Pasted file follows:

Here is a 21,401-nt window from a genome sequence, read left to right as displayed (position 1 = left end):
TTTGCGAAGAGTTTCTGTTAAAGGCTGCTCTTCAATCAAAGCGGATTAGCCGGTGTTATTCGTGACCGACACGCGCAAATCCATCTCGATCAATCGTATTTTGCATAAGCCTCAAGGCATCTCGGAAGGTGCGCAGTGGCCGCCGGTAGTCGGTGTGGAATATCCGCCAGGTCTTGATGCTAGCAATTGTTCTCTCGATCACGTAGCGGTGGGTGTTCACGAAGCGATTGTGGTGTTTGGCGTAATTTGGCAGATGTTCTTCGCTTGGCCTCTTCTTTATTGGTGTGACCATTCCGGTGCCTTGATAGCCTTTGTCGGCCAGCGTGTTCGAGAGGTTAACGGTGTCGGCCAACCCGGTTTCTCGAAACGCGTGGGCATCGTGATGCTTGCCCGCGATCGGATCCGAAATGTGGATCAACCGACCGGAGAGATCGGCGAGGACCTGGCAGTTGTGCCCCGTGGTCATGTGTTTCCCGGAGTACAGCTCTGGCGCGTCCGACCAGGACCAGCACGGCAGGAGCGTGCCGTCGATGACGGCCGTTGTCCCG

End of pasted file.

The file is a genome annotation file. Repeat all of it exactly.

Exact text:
Here is a 21,401-nt window from a genome sequence, read left to right as displayed (position 1 = left end):
TTTGCGAAGAGTTTCTGTTAAAGGCTGCTCTTCAATCAAAGCGGATTAGCCGGTGTTATTCGTGACCGACACGCGCAAATCCATCTCGATCAATCGTATTTTGCATAAGCCTCAAGGCATCTCGGAAGGTGCGCAGTGGCCGCCGGTAGTCGGTGTGGAATATCCGCCAGGTCTTGATGCTAGCAATTGTTCTCTCGATCACGTAGCGGTGGGTGTTCACGAAGCGATTGTGGTGTTTGGCGTAATTTGGCAGATGTTCTTCGCTTGGCCTCTTCTTTATTGGTGTGACCATTCCGGTGCCTTGATAGCCTTTGTCGGCCAGCGTGTTCGAGAGGTTAACGGTGTCGGCCAACCCGGTTTCTCGAAACGCGTGGGCATCGTGATGCTTGCCCGCGATCGGATCCGAAATGTGGATCAACCGACCGGAGAGATCGGCGAGGACCTGGCAGTTGTGCCCCGTGGTCATGTGTTTCCCGGAGTACAGCTCTGGCGCGTCCGACCAGGACCAGCACGGCAGGAGCGTGCCGTCGATGACGGCCGTTGTCCCG